If it wasn’t for his mum, director Tom Hooper wouldn’t have had anything to do with The King’s Speech, the critically lauded film starring Colin Firth, Geoffrey Rush and Helena Bonham Carter. That’s because she was the one who first introduced Hooper to David Seidler’s screenplay, which charts the unique friendship between the stammering King of England, King George VI (Firth), and his eccentric Australian speech therapist Lionel Logue (Rush). Hooper’s Australian-born mother is also the reason why the director has such a personal connection with the film, as the culture clash between a stiff-lipped Englishman and a laid-back Australian was one he could relate to as a child given his English/Australian upbringing.
But the success of The King’s Speech is a testament to Hooper’s own ability as a director, in particular his confident handling of a high-caliber ensemble cast and masterful balance of truth and entertainment. But as the director revealed in our phone interview, such a balance doesn’t come easy. Read the full transcribe of our interview below.
ANDERS WOTZKE: Australia is really the film’s second home isn’t it?
TOM HOOPER: Yeah, there are lots of Australian connections. There’s obviously Geoffrey [Rush] and the character he plays, Lionel Logue. Then there’s the production company See Saw Films which is Anglo-Australian; one producer is English, the other is Australian. And then of course I’m half Australian — my mum actually comes from Adelaide. So because of that heritage, I’ve been keeping an eye out for something dealing with an Anglo-Australian theme or an Australian theme. And the irony is that it’s only because I’m half Australian that I came across the material. In late 2007, my Australian mother – who was living in London – was invited by some Australian friends to make up a token Australian audience in fringe theatre play reading of an unproduced, unrehearsed play called The King’s Speech. She’d never been invited to a play reading in her entire life, and the play didn’t exactly sound very promising. But she went along anyway and when she got home the first thing she did was ring me and say “I think I’ve found your next film.” So the moral of the story is listen to your mother!
AW: Well, should you be called up to the podium next February, I know someone who deserves an extra big thank you!
TH: Oh I know, I Know!
AW: I feel that your film really rekindles the relationship between Australia and Britain that has somewhat dissolved over the last half-century. I walked out feeling proud to be a part of the British monarchy. Considering your half-Australian and half-British heritage, was that something you set out to do?
TH: Yeah, it’s interesting. But I think my connection to it was quite personal. I think I could probably say it was the most personal film I’ve done. And that’s because one of the narratives of my childhood was of my Australian mother unpacking or undoing the effects of my father’s English upbringing, as my father lost his father in the war at the age of three. He was then packed off to boarding school at the age of five. So it was that brutal era of five mile runs before 6 AM, cold baths even in winter, corporal punishment, etcetera etcetera. So as an Australian, my mother made it very public that this had had a great effect on my father in a way that an English wife from the same background as my mum would never have done. In fact, the only condition my mum made when marrying my dad was that we kids would never have to go to boarding school because of her hatred of the English boarding school system.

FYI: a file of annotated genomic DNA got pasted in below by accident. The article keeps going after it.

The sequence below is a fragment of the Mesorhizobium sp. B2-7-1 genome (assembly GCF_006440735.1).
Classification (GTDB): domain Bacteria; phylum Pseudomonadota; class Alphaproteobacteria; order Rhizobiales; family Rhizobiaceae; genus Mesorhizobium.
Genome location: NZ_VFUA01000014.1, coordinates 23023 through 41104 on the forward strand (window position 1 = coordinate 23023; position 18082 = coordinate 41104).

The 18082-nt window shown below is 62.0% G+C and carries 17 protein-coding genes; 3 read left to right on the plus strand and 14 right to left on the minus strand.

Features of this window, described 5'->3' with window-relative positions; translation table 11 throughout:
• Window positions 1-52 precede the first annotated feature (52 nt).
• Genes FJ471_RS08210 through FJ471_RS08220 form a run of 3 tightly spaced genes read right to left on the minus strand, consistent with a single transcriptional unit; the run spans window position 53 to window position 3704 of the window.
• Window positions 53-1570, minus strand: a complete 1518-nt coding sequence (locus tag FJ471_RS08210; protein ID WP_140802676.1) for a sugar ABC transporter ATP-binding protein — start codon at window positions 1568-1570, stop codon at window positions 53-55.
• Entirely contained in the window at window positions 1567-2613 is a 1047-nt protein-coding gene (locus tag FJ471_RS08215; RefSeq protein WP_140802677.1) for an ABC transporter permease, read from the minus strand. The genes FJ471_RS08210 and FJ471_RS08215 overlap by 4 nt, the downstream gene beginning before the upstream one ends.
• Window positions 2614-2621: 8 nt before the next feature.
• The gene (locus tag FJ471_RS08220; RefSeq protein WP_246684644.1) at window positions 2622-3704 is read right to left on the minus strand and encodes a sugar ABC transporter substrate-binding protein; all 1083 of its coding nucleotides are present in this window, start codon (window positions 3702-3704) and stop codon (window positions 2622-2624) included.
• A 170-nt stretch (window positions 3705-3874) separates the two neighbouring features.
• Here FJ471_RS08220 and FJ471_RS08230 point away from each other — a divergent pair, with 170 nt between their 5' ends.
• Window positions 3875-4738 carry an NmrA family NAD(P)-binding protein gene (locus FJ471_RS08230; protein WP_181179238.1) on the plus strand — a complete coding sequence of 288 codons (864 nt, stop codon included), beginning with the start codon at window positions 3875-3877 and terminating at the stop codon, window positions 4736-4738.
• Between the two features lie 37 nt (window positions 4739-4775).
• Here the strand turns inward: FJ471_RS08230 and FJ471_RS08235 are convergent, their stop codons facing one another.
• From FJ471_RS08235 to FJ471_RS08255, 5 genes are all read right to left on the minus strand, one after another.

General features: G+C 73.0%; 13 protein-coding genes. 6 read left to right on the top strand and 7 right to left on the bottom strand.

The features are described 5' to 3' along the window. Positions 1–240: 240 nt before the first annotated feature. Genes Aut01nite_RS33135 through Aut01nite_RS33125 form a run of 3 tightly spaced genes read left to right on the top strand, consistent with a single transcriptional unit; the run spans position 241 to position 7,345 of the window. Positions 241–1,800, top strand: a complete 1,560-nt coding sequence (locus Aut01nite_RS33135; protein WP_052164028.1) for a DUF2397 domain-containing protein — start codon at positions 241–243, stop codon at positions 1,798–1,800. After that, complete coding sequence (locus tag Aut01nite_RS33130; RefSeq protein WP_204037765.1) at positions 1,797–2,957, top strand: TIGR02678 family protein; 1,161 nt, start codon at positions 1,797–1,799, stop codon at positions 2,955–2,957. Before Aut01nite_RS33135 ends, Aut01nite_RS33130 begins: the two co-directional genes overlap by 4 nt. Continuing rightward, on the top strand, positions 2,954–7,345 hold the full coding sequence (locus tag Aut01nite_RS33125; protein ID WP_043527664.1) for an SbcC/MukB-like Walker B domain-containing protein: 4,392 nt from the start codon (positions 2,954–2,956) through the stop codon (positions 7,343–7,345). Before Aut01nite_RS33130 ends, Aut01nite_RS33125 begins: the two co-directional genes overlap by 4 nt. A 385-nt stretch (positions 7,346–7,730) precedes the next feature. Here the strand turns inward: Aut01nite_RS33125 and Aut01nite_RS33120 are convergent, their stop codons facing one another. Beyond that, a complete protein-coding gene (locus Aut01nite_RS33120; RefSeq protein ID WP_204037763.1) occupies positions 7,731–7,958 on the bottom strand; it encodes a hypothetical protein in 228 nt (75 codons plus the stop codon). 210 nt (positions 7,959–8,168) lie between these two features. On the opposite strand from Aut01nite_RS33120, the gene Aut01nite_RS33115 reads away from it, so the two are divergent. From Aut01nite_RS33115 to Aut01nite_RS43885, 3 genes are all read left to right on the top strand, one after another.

So from my childhood, I can say I know a thing or two about an outspoken Aussie dealing with a traditional Englishman. That’s where I drew a lot of the story from, because that’s what the story is about; the cultural freedoms that come from an Australian background clashing with the brutal effects of an English upbringing. And the irony of the story is that someone from the actual background of Bertie [King George VI’s nickname] could never have helped him in the way Lionel Logue did. Those kind of cultural cross-currents are so specific, yet I felt that I knew them quite well.
Also, with my Australian background and Geoffrey being Australian, I think we successfully avoided ‘Crocodile Dundee meets the King of England’. [laughs] Logue was Australian enough, so we didn’t lapse into that cliché of what an Australian is. We came up with something much more specific.
AW: We’re seeing a number of dramatised biopics now, such as David Fincher’s The Social Network, where real people and actual events are being rewritten in a way that is more dramatically rich and entertaining than it is factual. Where do your priorities lie when it comes to the balancing of truth and entertainment?
TH: To be honest, it’s probably the thing I agonise about the most. Getting that balance right keeps me awake at night, especially when I know I’m diverting from the truth. I mean, for me the historical truth and factual record does matter. But to answer your question, I think my first duty is to tell a story that’s entertaining. You don’t win any prizes for making a boring movie, accurate or not.
But over and over again I’ve found that research tends to be your friend rather than your enemy. So, for example, it’s only through research on The King’s Speech that we came across Lionel Logue’s grandson Mark Logue, who lives in London not ten minutes from where I live. And we found out that he has this hand written diary of his grandfather stored in his attic, which contained a first-hand account of his relationship with the King. No royal historian, biographer or member of the royal family has ever seen that diary. So it’s through this research that we came to a much better understanding of their relationship. For instance, some of the funniest lines in the movie are direct quotes from the diary. Such as — have you seen the film?
AW: I have, yes.